The spiral of anxiety: a cognitive account

Abstract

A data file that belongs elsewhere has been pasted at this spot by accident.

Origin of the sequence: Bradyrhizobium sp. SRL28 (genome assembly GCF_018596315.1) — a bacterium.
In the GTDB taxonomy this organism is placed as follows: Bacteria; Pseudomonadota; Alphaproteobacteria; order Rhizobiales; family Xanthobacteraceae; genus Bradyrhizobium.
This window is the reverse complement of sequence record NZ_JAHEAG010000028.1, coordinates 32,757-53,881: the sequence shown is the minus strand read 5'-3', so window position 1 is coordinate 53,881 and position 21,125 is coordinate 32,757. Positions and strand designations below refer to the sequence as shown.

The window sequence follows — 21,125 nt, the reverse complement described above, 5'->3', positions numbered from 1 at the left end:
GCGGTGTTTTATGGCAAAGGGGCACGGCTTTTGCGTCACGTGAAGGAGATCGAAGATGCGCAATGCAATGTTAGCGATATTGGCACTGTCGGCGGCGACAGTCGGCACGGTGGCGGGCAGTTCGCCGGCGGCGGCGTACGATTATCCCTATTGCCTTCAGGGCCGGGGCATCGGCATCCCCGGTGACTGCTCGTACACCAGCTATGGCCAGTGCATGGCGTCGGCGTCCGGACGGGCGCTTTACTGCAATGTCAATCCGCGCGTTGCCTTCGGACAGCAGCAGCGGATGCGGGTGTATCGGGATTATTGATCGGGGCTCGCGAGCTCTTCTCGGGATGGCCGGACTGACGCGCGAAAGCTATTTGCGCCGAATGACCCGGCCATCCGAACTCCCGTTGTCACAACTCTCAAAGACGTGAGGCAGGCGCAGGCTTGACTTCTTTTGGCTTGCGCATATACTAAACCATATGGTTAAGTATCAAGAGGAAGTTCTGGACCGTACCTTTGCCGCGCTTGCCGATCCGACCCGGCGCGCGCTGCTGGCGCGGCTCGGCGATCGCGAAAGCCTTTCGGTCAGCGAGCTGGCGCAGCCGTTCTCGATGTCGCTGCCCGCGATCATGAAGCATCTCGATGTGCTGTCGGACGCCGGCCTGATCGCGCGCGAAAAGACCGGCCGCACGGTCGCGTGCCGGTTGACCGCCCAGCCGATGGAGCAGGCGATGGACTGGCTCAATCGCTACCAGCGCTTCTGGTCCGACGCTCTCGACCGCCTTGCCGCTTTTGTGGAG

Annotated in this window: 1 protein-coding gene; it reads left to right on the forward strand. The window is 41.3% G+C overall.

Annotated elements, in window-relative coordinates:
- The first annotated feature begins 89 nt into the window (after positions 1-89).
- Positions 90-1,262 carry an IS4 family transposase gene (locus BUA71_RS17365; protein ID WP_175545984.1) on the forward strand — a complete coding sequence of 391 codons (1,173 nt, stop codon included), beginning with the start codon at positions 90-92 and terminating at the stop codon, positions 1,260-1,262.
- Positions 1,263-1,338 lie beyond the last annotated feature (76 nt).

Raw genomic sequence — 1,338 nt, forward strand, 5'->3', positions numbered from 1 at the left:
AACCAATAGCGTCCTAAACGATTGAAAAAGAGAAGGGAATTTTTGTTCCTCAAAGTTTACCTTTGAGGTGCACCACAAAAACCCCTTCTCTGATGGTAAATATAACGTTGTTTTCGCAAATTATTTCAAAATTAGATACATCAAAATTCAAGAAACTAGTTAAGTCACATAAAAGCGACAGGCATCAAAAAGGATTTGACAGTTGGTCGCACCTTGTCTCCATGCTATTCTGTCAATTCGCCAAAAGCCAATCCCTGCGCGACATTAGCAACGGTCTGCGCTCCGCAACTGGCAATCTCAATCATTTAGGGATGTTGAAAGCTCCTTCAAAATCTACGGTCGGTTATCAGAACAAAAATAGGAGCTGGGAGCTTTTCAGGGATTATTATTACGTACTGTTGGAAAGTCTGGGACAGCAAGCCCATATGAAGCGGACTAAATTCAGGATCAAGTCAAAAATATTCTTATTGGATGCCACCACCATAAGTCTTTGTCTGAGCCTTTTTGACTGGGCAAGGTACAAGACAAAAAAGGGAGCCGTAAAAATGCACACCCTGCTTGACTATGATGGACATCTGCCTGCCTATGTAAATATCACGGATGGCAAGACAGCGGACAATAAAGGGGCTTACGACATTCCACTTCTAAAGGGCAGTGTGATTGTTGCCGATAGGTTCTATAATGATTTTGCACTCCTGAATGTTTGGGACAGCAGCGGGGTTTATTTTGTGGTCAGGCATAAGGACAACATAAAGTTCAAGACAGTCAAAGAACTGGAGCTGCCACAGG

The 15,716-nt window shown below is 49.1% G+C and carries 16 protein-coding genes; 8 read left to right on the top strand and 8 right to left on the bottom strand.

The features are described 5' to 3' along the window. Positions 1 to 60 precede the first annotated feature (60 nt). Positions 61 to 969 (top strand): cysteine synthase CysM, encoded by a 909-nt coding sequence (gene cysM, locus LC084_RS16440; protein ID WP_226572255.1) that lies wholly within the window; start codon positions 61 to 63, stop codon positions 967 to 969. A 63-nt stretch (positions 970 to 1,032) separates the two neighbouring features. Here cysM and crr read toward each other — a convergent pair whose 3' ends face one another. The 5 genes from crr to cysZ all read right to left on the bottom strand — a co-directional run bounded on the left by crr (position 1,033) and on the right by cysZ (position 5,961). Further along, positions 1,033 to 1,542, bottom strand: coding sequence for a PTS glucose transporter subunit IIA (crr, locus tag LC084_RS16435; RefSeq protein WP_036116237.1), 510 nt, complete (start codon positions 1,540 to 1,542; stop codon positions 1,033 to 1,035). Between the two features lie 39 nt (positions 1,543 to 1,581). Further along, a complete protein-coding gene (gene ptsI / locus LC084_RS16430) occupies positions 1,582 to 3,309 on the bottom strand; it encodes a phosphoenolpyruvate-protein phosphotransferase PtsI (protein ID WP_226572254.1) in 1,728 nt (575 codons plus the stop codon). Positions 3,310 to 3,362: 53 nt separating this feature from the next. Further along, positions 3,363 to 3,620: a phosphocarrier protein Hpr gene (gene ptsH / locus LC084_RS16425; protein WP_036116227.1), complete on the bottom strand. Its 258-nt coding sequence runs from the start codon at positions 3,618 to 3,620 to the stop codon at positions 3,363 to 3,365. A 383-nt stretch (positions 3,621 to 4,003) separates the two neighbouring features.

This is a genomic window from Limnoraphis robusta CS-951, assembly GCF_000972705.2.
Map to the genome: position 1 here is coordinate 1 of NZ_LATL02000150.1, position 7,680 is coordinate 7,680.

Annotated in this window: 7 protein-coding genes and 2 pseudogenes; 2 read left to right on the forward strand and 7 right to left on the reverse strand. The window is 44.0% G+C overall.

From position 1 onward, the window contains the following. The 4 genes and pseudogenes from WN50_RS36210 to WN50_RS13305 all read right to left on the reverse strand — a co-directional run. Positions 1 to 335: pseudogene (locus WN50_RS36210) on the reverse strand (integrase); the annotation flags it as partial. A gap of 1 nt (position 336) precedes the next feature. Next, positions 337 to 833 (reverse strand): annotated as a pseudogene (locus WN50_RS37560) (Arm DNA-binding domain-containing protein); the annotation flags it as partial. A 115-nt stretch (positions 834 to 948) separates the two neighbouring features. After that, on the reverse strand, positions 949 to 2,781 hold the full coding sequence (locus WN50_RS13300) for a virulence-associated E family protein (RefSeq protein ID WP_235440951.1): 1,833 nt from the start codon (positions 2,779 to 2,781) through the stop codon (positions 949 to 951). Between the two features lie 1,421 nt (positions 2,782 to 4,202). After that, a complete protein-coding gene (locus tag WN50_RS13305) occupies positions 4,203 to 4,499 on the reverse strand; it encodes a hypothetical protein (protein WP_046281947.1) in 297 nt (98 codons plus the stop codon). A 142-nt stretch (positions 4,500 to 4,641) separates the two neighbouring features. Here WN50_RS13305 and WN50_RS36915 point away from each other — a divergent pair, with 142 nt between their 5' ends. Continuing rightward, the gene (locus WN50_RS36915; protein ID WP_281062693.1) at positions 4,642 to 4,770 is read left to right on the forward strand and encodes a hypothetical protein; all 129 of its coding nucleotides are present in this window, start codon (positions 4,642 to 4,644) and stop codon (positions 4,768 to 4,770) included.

We present a series of propositions that explains why people find sitting quietly in a dark room strongly aversive (Wilson et al., 2014). (i) Conflict-monitoring is an essential cognitive function; likely performed at the level of information processing conflicts (Botvinick et al, 2001) (ii) Memory is sensitized to processing conflicts; if a conflict has not been resolved in real-time, it is recalled when the mind is disengaged (iii) This is mind-wandering (Smallwood et al, 2003) (iv) Since mind-wandering privileges conflict recall for resolution, and resolving conflicts requires effort, mind-wandering becomes aversive (v) To avoid mind-wandering, a common strategy is to increase intensity of activity, so mind has no time to wander (vi) But increasing density of activity increases the number of possible information conflicts, which further deepens aversion to sitting quietly (vii) This is anxiety Understanding the cognitive mechanics of this spiral of anxiety may help break it


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